A Jewish wedding is filled with meaningful rituals and traditions and is renowned for being one of the most colourful ceremonies in the world.
Before the Ceremony
A wedding is one of the cornerstones of the Jewish lifecycle, and almost as soon as a couple is engaged, these rituals begin with a ceremony known as tenaim, which involves breaking a plate to symbolise the destruction of temples in Jerusalem, and the signing of a contract that outlines the obligations of each side regarding the wedding, during a small reception known as vort.
It’s worth mentioning that whilst arranged marriages were common in the past, it is only some ultra-orthodox communities that continue this practice today. One week before the wedding, bride and groom traditionally stop seeing one another.
It is during this week, leading up to the wedding, that various celebrations take place: the groom attends a ceremony called an ufruf, which involves his going to the synagogue where he takes an active part in the service and the wedding is announced to the congregation; the bride attends a ritual bath, or mikveh, where she cleanses herself spiritually, removing everything, including jewellery and nail polish, before reciting a special prayer.
There is no specific traditional dress for a Jewish wedding, although brides tend to wear white, and for the more orthodox weddings, the groom arrives wearing a white robe known as a kittel, to symbolise the clean white slate of their marriage.
The wedding ceremony itself is presided over by a Rabi and takes place under a chupa (chuppah) – a symbol of the home that the couple will share. The ceremony normally takes place in a synagogue, but as long as the chupa is present and the marriage takes place under a rabbi’s supervision, it can be held anywhere. It is also traditional for the bride and groom to fast on the day of the wedding.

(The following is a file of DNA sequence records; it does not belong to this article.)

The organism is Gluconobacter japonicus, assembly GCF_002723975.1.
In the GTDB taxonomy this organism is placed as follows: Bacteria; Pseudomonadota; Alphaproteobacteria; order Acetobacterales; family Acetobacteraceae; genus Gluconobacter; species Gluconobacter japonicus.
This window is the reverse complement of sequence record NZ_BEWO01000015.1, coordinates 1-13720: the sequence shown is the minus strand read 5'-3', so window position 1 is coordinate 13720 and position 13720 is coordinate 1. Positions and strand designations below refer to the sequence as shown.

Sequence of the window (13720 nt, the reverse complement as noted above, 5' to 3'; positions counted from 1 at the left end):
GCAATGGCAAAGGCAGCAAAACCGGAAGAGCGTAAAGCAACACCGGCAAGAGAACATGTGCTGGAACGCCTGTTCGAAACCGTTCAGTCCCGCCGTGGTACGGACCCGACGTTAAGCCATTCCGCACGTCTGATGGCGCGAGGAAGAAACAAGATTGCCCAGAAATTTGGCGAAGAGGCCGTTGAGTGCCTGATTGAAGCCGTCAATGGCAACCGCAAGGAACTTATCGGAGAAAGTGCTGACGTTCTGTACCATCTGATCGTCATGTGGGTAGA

Even before the ceremony takes place, the ketuvah, or marriage contract, is signed in the presence of four witnesses and the officiator of the service. It outlines the legal terms of the marriage. Shortly after the ketuvah the groom performs the bedekin or veiling of the bride – a symbol of the groom’s intent to clothe and protect his wife.
Traditionally, the bride’s father escorts her to the chupa, where she is the last person to arrive and traditionally circles the groom seven times, a symbol of the woman as the protective, surrounding light of the household. Less orthodox brides circle as little as once around the groom, where after the Rabbi blesses the wine and the bride and groom drink the first of seven cups of wine they will drink together during the ceremony and reception. The giving of the ring, or kiddushin, that follows, is an important part of the ceremony. The ring, usually plain and gold, is placed on the bride’s finger as the groom recites a verse.
The Rabbi then recites the seven blessings, or sheva brachos, although sometimes these are given to various people the families wish to honour. The ceremony ends with the breaking of a glass by the groom – one of the more recognisable Jewish traditions. The bride and groom are now married, and are accompanied by dancing guests to the cheder yichud, or a private room – traditionally an intimacy reserved only for a married couple.
The reception follows a pattern similar to those in other religions, such as the saying of speeches, but one other religious ritual that will occur is the blessing of the challah bread, and Jewish dancing to traditional songs is a big part of the reception.
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